Our Tips for Talking to your Kids about this Film:
  • Dream Savvy: Baseball is frequently used as a metaphor for life. In this film, building the field is also a metaphor for having a dream that no one else understands and the work it takes to stick with the vision. Ask the kids why they think baseball lends itself so easily to storytelling.
  • History Savvy: Field of Dreams focuses on the scandal of the 1919 Chicago Black Sox team, of which Shoeless Joe Jackson was a player. Members of the team were involved with a scandal to fix games, and Jackson and others on the team were banned from baseball. Jackson was aquited from any wrongdoing but the story remains a raw subject for baseball fans. Click here to visit Jackson's website.


A Major League Baseball Game

Age Recommendation: Five and up
Time Allotment: 2-3 hours


Our Buttery Bits of Wisdom about this Popcorn Adventure:

  • What Worked for Us: Going to a Major League game is an exciting family outing, but a pricey one. (The low-priced bleacher seats are full of beer guzzlers, so not family friendly). Pick an afternoon game for best results and be sure to bring sunscreen or a hat, as well as a mitt. If you sit down low, fly balls are lots of fun to try and catch.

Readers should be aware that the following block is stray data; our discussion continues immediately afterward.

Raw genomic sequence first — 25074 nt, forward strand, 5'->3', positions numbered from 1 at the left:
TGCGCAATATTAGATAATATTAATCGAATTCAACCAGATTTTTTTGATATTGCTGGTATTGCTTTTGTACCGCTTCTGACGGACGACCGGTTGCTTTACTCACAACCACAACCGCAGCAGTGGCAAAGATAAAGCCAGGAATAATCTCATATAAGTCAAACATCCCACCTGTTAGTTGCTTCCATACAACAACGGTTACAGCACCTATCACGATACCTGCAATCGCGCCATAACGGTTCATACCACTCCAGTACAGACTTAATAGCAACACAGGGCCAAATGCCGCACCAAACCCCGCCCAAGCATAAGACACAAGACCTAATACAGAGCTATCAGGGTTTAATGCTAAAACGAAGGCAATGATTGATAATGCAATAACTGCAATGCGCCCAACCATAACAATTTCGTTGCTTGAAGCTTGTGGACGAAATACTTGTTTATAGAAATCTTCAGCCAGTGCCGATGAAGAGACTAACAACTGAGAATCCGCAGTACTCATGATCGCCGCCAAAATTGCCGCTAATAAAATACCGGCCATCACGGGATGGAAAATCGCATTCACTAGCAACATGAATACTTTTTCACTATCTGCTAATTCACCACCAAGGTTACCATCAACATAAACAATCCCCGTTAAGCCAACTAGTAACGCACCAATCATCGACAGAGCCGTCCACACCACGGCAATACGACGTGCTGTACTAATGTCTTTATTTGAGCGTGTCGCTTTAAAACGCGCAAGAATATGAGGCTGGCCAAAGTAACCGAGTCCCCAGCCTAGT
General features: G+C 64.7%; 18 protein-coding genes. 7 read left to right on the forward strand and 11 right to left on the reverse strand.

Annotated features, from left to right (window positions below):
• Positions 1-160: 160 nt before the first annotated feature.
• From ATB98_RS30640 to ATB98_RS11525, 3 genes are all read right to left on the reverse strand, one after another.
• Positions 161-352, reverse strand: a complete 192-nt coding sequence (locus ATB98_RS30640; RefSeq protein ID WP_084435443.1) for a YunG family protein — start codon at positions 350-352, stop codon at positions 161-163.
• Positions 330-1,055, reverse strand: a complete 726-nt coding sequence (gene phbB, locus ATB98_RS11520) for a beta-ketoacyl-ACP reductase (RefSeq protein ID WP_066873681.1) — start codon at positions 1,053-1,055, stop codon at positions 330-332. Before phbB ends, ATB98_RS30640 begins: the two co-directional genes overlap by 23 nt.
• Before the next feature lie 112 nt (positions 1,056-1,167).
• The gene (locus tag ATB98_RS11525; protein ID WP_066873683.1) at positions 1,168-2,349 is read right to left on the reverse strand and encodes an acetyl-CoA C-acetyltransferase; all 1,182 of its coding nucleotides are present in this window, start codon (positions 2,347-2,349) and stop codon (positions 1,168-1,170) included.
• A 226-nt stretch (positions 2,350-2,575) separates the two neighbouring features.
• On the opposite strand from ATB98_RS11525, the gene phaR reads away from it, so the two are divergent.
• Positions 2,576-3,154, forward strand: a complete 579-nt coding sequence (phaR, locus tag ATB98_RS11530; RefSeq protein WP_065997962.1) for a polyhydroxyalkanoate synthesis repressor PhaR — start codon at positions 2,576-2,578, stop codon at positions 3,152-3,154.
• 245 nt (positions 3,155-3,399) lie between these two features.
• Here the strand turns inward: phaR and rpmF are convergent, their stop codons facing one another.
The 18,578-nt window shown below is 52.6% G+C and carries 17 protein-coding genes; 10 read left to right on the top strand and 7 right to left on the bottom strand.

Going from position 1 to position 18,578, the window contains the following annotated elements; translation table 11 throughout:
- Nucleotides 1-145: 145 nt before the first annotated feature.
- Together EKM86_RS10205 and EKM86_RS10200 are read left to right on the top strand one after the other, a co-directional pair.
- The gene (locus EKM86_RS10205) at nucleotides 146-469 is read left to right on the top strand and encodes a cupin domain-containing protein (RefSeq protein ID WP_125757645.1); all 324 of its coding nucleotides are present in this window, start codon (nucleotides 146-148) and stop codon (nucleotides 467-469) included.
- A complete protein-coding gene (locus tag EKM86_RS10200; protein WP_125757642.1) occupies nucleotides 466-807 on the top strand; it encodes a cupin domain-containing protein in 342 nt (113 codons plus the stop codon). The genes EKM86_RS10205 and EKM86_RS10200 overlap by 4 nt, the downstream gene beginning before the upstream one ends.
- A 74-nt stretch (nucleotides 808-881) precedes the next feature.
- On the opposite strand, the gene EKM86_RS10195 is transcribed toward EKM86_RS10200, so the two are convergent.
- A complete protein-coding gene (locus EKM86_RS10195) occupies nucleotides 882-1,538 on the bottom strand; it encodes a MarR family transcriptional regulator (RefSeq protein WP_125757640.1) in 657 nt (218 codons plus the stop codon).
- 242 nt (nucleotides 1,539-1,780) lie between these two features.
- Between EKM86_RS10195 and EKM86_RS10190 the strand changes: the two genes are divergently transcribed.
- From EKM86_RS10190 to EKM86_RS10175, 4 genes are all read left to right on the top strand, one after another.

• When to Start Kids at a Major League Game: Although we always see little tykes in the stands, games last for hours. If Dad hates to leave the game early it's always great to start little kids at a more appropriate level; ours used to love to hang out at college baseball games, where the genuine hometown spirit of the fans is infectious. Or, if you have a real fan in the family, go to the game. But, don't worry about leaving after the Seventh Inning Stretch.
  • Before You Go: When our kids were little, baseball games were all about the food; from the hot dogs to frozen lemonades, they ate their way through each inning. We also learned that a good time to leave early was at the 7th Inning Stretch (but wait to sing "Take Me Out to the Ballgame"). Then, our kids became gear-obsessed; they whined for paraphernalia with their favorite player's number (Be sure to set a budget before you ever go into a team store.) Don't forget hats and sunscreen.
  • MLB on TV: We rarely advocate watching television, but watching baseball on television is an easy way to introduce the game to youngsters. The announcers call all the plays, and often tell stories about the players which can help to interest younger kids in your local team.

Our City Editors' tips for enjoying this Popcorn Adventure. We've included a few minor league links, figuring that most folks know their local major league team.
  • Anywhere: Google your city + major, or minor league, baseball.
  • Boston: As a Class A affiliate of the Boston Red Sox, the Lowell Spinners are set to begin their 13th season at LeLacheur Park on the banks of the Merrimack River in Lowell.  Tickets range from $4-$8 and can be bought online or by phone (978.459.1702). 2007 World Series winners Jonathan Papelbon, Kevin Youkilis and Jacob Ellsbury are former Spinners. With 38 home games, every Red Sox fan must check out the family-friendly “Spinnertainment” of minor league baseball.